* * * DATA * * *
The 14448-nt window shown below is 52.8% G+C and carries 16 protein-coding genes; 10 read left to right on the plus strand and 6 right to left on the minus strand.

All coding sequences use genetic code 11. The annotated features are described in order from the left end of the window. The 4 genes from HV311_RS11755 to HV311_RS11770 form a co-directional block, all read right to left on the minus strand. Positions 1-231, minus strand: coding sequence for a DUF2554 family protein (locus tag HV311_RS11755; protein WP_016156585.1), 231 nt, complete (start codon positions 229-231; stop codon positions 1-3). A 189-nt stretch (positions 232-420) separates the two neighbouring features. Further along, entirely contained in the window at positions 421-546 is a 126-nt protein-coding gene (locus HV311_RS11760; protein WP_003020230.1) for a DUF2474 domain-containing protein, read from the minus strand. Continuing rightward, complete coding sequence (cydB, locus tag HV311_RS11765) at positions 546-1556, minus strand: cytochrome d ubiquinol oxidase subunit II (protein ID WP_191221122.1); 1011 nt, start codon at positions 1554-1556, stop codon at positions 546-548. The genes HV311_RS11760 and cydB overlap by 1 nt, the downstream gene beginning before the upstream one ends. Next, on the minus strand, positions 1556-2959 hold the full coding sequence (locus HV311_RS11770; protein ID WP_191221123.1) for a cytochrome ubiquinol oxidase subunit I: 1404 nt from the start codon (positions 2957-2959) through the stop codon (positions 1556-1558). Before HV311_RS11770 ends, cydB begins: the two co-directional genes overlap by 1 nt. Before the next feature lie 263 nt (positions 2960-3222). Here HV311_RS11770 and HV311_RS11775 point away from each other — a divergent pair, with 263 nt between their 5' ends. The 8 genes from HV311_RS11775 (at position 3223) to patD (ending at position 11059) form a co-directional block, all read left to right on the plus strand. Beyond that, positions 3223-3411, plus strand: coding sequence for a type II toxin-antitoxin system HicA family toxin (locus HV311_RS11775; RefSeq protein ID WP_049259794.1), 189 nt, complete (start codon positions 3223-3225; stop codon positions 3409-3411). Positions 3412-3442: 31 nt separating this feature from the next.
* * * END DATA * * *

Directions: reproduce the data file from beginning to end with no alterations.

The 14448-nt window shown below is 52.8% G+C and carries 16 protein-coding genes; 10 read left to right on the plus strand and 6 right to left on the minus strand.

All coding sequences use genetic code 11. The annotated features are described in order from the left end of the window. The 4 genes from HV311_RS11755 to HV311_RS11770 form a co-directional block, all read right to left on the minus strand. Positions 1-231, minus strand: coding sequence for a DUF2554 family protein (locus tag HV311_RS11755; protein WP_016156585.1), 231 nt, complete (start codon positions 229-231; stop codon positions 1-3). A 189-nt stretch (positions 232-420) separates the two neighbouring features. Further along, entirely contained in the window at positions 421-546 is a 126-nt protein-coding gene (locus HV311_RS11760; protein WP_003020230.1) for a DUF2474 domain-containing protein, read from the minus strand. Continuing rightward, complete coding sequence (cydB, locus tag HV311_RS11765) at positions 546-1556, minus strand: cytochrome d ubiquinol oxidase subunit II (protein ID WP_191221122.1); 1011 nt, start codon at positions 1554-1556, stop codon at positions 546-548. The genes HV311_RS11760 and cydB overlap by 1 nt, the downstream gene beginning before the upstream one ends. Next, on the minus strand, positions 1556-2959 hold the full coding sequence (locus HV311_RS11770; protein ID WP_191221123.1) for a cytochrome ubiquinol oxidase subunit I: 1404 nt from the start codon (positions 2957-2959) through the stop codon (positions 1556-1558). Before HV311_RS11770 ends, cydB begins: the two co-directional genes overlap by 1 nt. Before the next feature lie 263 nt (positions 2960-3222). Here HV311_RS11770 and HV311_RS11775 point away from each other — a divergent pair, with 263 nt between their 5' ends. The 8 genes from HV311_RS11775 (at position 3223) to patD (ending at position 11059) form a co-directional block, all read left to right on the plus strand. Beyond that, positions 3223-3411, plus strand: coding sequence for a type II toxin-antitoxin system HicA family toxin (locus HV311_RS11775; RefSeq protein ID WP_049259794.1), 189 nt, complete (start codon positions 3223-3225; stop codon positions 3409-3411). Positions 3412-3442: 31 nt separating this feature from the next.